Friday, September 30, 2011

Access Control for Your RESTful API


When your RESTful API gains popularity and different types of client applications (browsers, mobile kits, desktop UIs, other programs) start consuming it, it becomes apparent that they are all using your interface differently. Moreover, they all should have different set of resources available for them. Some applications only need to read couple of resources while others need read/write access to most of your resources. At that point, coming up with a flexible access control scheme becomes crucial. You could try to identify the application that is consuming your interface and based on that only allow access to certain resources, but that would be too easy to break. The only secure way of doing the access control, is to check the authorization of each request. This means tying the access control to the logged in user. However, even then there are usually different types of users (groups with different permissions) accessing the interface.

Let's take an online book store as an example. The API supports three different user groups:

  • Administrator has access to every bit of information supported by the API 
  • Merchant may add and remove books from the store
  • Buyer can place orders, cancel them and modify her account details
We also have to deal with more fine grained access control situations when, for example clients fetch a list of orders from the system. What should be requested and what should be returned? They both can do GET request on /order/ resource but most likely the result will look different for Merchant and Buyer. So, even if the request looks the same, Merchant will see all orders made to her shop whereas User will only see her own orders. Granted, we could alleviate this by providing different URLs for each list (e.g. /shop/123/order/ and /user/jedi/order/) but usually you end up in a situation where you need to filter the results based on user's authorization anyway.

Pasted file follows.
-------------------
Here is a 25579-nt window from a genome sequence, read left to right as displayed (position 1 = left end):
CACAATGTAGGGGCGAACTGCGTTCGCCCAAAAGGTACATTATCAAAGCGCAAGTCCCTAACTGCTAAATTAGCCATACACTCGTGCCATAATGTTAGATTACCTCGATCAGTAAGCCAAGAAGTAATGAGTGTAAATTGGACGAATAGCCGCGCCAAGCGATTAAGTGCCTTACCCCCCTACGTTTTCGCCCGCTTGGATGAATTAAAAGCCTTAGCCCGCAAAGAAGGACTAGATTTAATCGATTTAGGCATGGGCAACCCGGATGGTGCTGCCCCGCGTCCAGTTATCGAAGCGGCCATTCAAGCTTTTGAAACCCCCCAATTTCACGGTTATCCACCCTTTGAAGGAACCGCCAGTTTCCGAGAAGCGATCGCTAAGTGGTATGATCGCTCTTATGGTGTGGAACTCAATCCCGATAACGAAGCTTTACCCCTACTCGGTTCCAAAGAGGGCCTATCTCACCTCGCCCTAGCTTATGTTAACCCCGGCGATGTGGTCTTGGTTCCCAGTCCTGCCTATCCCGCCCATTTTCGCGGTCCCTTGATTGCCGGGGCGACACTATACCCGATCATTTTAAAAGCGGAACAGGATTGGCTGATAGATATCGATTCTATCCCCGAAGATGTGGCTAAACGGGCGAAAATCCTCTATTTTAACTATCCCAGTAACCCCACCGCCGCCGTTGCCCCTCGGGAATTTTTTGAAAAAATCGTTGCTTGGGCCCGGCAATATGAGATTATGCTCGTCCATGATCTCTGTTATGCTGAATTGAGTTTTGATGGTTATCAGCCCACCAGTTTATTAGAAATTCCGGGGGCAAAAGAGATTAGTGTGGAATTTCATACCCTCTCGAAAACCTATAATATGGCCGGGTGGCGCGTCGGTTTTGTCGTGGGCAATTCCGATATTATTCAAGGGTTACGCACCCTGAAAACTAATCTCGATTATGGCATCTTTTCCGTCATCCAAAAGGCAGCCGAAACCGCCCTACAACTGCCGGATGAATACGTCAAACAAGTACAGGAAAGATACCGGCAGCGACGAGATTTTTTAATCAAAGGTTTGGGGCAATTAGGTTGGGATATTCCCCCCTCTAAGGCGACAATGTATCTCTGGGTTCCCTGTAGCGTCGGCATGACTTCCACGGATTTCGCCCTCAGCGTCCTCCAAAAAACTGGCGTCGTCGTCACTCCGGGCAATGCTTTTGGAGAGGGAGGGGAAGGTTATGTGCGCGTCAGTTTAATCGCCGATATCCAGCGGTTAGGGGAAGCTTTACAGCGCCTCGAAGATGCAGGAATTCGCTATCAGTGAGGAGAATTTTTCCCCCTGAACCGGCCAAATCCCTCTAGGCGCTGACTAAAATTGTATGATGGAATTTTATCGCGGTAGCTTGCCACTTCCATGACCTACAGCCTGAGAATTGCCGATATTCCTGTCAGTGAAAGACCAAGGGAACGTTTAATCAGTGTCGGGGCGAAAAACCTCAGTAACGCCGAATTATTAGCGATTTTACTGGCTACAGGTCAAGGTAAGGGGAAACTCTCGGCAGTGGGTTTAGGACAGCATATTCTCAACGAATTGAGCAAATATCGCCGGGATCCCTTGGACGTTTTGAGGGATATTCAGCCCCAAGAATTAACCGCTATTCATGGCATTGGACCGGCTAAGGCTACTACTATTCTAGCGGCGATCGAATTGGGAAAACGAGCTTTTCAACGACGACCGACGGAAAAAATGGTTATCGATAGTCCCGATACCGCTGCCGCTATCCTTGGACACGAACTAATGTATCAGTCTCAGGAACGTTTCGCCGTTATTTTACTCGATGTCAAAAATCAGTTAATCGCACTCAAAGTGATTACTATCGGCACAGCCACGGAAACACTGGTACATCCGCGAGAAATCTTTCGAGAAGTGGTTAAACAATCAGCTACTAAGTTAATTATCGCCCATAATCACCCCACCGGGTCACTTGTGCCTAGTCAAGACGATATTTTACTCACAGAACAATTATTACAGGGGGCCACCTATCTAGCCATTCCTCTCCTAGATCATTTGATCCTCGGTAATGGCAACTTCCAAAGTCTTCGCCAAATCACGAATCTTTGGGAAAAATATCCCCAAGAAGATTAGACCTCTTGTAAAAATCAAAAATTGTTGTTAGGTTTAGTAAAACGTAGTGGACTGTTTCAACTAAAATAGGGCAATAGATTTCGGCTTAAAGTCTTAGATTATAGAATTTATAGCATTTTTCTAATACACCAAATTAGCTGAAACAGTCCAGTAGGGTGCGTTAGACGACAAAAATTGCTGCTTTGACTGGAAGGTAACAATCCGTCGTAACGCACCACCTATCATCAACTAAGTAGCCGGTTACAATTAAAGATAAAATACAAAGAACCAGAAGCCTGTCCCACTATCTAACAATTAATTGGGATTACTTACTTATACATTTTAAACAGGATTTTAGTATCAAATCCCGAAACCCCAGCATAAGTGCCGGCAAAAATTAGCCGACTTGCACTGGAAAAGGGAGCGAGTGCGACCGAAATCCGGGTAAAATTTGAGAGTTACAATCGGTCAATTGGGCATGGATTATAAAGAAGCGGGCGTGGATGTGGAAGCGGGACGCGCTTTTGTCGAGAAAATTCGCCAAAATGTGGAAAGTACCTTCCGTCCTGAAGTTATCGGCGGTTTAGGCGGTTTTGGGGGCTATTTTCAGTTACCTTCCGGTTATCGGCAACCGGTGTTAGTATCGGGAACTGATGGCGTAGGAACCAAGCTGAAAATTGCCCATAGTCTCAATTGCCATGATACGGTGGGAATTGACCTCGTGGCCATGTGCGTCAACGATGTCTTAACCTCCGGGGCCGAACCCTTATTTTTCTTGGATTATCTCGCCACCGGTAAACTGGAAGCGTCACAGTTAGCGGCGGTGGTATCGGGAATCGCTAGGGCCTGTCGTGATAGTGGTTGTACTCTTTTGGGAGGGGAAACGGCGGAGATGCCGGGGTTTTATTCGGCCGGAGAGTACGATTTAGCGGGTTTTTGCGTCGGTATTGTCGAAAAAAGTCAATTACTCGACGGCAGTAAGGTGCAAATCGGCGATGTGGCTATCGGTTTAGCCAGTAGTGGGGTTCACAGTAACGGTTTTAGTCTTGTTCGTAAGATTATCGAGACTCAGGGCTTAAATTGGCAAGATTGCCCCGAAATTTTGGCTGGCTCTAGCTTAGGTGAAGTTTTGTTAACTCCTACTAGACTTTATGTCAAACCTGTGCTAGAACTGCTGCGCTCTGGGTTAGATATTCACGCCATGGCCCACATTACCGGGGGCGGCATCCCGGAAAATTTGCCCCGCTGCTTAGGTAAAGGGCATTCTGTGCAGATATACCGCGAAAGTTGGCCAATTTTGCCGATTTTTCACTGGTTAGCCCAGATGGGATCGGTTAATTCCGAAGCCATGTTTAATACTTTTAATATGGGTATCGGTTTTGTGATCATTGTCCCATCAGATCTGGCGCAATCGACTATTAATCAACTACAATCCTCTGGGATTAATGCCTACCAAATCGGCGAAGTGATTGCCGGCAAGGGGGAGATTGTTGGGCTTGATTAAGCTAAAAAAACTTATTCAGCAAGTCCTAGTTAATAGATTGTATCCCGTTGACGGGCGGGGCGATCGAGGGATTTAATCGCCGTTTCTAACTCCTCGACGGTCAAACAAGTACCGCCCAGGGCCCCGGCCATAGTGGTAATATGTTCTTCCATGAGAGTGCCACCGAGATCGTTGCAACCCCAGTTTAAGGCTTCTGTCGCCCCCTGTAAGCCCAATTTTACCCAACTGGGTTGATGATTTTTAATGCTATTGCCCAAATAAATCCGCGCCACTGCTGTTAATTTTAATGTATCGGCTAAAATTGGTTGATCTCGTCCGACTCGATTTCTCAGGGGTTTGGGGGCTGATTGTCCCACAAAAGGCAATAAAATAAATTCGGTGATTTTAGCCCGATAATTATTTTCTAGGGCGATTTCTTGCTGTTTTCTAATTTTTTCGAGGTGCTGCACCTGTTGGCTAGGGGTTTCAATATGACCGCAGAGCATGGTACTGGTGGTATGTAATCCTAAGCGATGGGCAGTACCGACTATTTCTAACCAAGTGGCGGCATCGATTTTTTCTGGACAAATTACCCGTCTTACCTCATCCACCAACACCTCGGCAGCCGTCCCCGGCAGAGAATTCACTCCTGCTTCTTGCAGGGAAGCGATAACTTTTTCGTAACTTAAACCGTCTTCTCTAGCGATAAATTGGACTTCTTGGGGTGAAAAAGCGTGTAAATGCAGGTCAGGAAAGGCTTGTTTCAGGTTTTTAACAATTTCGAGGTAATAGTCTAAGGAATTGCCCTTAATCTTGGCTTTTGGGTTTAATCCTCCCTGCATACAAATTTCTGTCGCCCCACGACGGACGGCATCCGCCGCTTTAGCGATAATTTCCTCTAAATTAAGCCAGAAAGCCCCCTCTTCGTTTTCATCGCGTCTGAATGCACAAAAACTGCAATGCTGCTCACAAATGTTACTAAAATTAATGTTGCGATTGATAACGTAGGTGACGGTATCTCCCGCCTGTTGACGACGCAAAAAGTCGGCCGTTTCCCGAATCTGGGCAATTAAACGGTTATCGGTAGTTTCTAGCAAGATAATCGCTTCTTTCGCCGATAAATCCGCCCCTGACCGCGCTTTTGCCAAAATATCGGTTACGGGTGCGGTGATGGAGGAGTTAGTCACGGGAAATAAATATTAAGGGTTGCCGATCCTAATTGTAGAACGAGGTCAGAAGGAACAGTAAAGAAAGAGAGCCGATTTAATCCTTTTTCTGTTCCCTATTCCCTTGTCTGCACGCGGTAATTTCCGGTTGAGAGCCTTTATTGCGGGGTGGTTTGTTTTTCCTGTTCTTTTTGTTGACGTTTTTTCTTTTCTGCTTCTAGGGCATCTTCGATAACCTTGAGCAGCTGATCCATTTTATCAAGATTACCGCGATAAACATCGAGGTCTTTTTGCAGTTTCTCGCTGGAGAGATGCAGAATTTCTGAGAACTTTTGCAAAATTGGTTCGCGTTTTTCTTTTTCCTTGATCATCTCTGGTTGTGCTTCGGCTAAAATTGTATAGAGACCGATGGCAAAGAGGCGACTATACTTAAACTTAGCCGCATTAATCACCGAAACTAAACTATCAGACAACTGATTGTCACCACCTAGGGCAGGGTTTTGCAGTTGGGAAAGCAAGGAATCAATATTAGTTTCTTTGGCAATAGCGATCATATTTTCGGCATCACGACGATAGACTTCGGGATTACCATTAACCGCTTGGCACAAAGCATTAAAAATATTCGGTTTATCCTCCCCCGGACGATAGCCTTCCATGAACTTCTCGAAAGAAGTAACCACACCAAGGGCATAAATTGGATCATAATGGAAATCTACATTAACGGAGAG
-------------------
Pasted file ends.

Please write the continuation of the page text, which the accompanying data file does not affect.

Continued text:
Even more complicated access control rules are required when you actually need to filter out some of the properties from representations. An example of this might be when a client requests user information (GET on /user/jedi/) and some of that information -- such as SSN or credit card number -- should be hidden from Merchant but visible to the User.


What I've come up with so far, is what I called 4-tier filtering. This access control scheme has the following tiers:
  1. Filter resources -- possibility to hide resources from a user
  2. Filter methods -- possibility to define which methods (post/get/put/delete) are allowed for a user
  3. Filter resultset -- possibility to filter the result of a collection type* resource
  4. Filter properties -- possibility to leave out some of the properties (of the representation)
* by collection type resource I mean resources that return list of elements (e.g. /order/).


Not many REST-frameworks take special interest in fine grained and flexible configuration of access control (please, post links in comments if you can suggest some). Of the 4 tiers defined above, the first two are fairly easy to implement generically while tiers 3 and 4 are much more difficult. What I've been using for the first two tiers so far is a Django middleware -- codenamed Bulldog -- that I implemented. I should mention that there's nothing Python or Django specific in this approach; it should be applicable in any environment (I'm actually in the process of doing the same thing in node.js).